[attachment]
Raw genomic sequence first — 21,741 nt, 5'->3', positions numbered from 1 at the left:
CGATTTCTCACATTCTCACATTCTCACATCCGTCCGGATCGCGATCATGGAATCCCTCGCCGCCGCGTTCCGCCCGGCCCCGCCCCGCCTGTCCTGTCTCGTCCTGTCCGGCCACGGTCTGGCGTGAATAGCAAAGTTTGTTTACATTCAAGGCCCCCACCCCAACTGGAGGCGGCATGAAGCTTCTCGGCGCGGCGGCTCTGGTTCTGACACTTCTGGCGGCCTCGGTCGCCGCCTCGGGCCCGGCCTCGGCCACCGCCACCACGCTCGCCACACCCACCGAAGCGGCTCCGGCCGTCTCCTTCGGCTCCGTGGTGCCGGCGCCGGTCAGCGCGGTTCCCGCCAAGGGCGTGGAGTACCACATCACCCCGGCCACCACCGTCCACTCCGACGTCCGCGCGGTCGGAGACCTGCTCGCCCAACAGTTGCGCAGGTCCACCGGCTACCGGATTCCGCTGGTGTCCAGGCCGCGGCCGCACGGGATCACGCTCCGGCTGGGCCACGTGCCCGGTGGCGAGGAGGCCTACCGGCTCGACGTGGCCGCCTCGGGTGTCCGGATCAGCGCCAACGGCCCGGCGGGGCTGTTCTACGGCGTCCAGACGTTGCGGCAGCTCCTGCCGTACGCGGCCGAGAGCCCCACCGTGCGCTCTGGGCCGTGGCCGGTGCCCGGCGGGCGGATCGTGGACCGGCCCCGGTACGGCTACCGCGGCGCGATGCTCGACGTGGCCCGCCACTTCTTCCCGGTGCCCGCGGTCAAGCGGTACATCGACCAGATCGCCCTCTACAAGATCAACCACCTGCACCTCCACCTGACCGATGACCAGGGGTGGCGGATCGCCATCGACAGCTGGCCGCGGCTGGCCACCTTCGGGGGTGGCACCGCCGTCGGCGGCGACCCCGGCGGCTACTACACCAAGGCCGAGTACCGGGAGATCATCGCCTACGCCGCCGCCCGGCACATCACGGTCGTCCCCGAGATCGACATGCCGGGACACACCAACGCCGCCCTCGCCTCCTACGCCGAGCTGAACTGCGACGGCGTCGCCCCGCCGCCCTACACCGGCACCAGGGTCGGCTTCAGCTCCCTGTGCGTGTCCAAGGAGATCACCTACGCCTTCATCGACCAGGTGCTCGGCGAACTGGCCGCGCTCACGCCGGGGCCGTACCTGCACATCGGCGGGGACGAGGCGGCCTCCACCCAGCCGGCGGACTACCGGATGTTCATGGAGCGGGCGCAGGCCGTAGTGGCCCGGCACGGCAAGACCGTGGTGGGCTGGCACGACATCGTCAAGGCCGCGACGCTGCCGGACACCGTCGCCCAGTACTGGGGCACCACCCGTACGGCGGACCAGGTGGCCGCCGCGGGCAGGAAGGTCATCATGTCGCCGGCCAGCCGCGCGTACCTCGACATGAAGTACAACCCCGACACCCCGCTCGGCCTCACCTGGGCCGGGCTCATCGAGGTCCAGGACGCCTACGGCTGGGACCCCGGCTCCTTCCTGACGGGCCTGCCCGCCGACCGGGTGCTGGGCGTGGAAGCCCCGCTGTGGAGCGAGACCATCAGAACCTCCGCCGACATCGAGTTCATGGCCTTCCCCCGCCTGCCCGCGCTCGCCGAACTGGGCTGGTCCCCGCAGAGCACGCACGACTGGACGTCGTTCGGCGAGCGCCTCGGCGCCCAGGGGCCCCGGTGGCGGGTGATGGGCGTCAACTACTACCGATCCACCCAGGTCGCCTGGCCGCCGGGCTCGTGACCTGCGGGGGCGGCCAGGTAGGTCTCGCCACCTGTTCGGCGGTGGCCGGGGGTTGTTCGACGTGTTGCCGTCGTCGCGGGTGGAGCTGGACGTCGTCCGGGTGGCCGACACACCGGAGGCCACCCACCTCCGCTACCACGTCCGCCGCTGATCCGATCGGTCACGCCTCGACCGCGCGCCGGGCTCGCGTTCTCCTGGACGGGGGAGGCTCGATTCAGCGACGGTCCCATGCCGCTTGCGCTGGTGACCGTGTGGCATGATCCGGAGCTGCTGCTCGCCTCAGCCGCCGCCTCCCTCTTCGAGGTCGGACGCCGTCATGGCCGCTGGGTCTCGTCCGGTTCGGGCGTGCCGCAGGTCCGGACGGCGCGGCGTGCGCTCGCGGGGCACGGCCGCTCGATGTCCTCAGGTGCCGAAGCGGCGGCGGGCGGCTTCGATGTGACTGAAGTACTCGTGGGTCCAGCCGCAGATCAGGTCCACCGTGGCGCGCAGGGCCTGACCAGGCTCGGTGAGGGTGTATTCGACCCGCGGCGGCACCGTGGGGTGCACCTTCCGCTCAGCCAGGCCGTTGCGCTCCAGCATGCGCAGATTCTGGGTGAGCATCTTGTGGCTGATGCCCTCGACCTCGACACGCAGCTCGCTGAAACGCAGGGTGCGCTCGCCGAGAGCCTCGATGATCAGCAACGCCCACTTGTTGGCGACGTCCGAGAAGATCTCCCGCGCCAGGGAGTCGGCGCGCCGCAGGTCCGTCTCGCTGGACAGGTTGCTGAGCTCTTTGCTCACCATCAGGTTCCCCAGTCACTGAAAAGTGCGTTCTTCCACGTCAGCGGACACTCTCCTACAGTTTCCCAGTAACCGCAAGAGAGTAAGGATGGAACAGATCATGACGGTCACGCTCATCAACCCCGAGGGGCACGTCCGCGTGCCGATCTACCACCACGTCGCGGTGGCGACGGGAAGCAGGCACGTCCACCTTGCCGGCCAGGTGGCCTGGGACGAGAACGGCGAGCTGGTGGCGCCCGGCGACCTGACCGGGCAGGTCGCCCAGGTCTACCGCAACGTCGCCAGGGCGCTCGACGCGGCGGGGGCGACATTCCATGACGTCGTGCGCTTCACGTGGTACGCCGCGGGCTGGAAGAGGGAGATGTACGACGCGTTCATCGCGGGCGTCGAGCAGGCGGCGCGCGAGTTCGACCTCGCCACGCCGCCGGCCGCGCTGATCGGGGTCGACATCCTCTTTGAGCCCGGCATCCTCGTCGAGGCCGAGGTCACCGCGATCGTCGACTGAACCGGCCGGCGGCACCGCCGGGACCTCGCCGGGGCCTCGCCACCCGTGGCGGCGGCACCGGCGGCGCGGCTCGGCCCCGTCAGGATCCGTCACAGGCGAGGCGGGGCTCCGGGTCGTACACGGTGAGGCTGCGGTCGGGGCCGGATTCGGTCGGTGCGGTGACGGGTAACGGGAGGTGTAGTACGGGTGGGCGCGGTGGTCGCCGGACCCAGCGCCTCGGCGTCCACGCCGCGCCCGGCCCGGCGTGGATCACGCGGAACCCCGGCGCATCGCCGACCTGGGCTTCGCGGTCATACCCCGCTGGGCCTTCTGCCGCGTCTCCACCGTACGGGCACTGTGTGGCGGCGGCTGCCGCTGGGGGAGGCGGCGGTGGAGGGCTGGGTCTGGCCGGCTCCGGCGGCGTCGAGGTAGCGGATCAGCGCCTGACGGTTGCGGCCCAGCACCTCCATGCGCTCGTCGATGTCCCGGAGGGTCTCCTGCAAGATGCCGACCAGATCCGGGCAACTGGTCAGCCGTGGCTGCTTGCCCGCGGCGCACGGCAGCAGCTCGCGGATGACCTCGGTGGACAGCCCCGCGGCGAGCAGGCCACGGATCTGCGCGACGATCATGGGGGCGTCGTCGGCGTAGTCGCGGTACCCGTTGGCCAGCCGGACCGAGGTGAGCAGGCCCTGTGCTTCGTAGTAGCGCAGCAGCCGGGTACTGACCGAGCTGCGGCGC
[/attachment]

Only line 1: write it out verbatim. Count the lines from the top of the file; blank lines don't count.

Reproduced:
Raw genomic sequence first — 21,741 nt, 5'->3', positions numbered from 1 at the left: